Yet another reason way I should join a gym and do some resistance training rather than just doing power walking and swimming. As a Type2 I have no way to measure insulin resistance but clearly should reduce it as much as possible, so I have to learn from people with Type1 who measure it everyday.
     
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  15. Odin004

    Odin004 Type 1 · Well-Known Member

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    I see what you mean; it's true that blood sugars are a relevant factor (except in the case of euglycemic ketoacidosis). For example, an insulin dependent diabetic might have ketones of say 2.0 - but this could be quite a normal response to a low carb or "ketogenic" diet, especially if the person is also exercising, and therefore, nothing to worry about - however, another diabetic could have ketones of 1.7 (lower) - but this *could* indicate that there is insufficient insulin in the system - which if left unchecked could be the beginnings of DKA. So it's not just the level of ketones that's relevant - it's the reason for those ketones too; and blood sugar levels help identify the root cause of the issue (i.e. can point to lack of insulin in the system). It really is tricky sometimes being diabetic :)
     
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  16. Odin004

    Odin004 Type 1 · Well-Known Member

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    Hi @tim2000s

    Thanks very much for this information - the GLUT4 explanation does make sense, as glucose is being prioritised for the brain. Interesting also re Metformin - from what you say, it doesn't actually decrease insulin resistance, rather it just decreases an "extra" source of sugar (from the liver).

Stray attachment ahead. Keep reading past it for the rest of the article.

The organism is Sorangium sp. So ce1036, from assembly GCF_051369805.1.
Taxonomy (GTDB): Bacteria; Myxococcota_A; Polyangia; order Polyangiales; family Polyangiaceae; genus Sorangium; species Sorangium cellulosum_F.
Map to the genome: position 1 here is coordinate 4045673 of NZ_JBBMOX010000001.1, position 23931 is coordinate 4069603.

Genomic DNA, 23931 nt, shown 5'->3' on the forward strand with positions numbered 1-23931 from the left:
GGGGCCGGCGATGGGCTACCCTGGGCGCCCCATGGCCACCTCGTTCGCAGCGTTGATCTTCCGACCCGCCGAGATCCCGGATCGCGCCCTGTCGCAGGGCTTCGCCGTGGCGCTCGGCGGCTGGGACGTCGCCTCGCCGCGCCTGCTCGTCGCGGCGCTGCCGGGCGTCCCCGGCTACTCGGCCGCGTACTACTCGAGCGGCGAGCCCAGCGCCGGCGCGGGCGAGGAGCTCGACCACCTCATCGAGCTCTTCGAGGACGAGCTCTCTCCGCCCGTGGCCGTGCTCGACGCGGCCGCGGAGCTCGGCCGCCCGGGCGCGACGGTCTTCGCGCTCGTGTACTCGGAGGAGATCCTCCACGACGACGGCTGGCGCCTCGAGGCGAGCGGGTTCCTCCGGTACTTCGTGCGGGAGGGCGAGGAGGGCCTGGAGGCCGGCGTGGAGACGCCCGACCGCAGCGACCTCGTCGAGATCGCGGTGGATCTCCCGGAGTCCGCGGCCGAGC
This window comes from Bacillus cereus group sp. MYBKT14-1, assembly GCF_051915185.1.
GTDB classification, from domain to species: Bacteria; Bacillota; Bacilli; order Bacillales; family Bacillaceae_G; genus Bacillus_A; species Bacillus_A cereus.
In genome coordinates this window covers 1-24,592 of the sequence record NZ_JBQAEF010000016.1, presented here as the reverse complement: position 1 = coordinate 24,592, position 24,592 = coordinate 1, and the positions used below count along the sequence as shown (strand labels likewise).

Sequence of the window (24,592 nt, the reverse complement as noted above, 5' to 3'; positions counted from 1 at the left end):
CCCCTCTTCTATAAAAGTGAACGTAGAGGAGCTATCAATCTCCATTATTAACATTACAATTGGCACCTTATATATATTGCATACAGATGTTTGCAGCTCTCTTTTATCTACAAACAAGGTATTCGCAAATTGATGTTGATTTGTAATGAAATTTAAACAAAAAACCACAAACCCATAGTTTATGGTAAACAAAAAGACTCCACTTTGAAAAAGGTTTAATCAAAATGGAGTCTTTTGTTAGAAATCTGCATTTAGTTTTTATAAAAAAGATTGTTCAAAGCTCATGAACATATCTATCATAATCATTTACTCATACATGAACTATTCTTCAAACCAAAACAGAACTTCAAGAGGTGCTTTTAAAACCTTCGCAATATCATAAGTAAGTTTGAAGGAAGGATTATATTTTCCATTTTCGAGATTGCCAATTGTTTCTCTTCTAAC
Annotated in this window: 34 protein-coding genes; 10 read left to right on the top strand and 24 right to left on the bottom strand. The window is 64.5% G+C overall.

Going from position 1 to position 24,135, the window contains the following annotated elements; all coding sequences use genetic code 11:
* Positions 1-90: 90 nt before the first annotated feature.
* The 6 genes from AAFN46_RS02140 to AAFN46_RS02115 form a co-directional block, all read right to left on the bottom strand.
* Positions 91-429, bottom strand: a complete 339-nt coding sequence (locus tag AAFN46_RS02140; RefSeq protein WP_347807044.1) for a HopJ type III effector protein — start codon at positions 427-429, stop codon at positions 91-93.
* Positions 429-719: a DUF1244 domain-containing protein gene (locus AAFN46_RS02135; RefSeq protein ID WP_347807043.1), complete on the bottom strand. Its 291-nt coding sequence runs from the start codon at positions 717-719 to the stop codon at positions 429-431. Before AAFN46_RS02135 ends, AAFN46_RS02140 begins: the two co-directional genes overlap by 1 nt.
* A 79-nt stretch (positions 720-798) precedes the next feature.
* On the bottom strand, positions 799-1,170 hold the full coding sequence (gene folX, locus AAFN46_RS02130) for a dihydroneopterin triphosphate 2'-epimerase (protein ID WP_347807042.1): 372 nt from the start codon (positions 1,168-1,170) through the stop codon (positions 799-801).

In terms of resistance training, I've done this on and off for some years - although not since a bad hypo after exercise about a year ago. I have been thinking about starting again, and slowly getting back into it; it's certainly true that after previous exercise sessions, my bolus for my next meal could be reduced by 50%. One question if I may - if the GLUT4 transporters are desensitised in order to spare glucose for the brain - but we're then re-enabling them with exercise - won't the brain be at risk, unless the carb intake also increases? - otherwise, won't this just mean that glucose is redirected away from the brain via GLUT4?
     
  17. tim2000s

    tim2000s Type 1 · Moderator
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    Not really. Whilst you still want the GLUT4 sensitised for insulin use, as long as you are keto, your body is using lipids as your fuel source, and not glucose. Essentially, you have partially active GLUT4 rather than fully active GLUT4.
     
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  18. Odin004

    Odin004 Type 1 · Well-Known Member

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    I see, thankyou, that also makes sense - so hopefully, with exercise, my muscles can just use some of that sugar circulating in the blood (that is currently proving difficult to shift). Could I please ask if you have any advice on appropriate sets and reps, and intensity of exercise, in this context? I know that going too intense/low reps does make me less insulin sensitive for a while after.
     
  19. tim2000s

    tim2000s Type 1 · Moderator
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    Not really, it's one of those things that you have to find out for yourself. For me, super intense ones that properly cause exhaustion lower sensitivity, while 5x5s with the last set being tough seem to be okay. It's a bit of find your own level.
     
  20. Odin004

    Odin004 Type 1 · Well-Known Member

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    Thanks Tim, I shall experiment.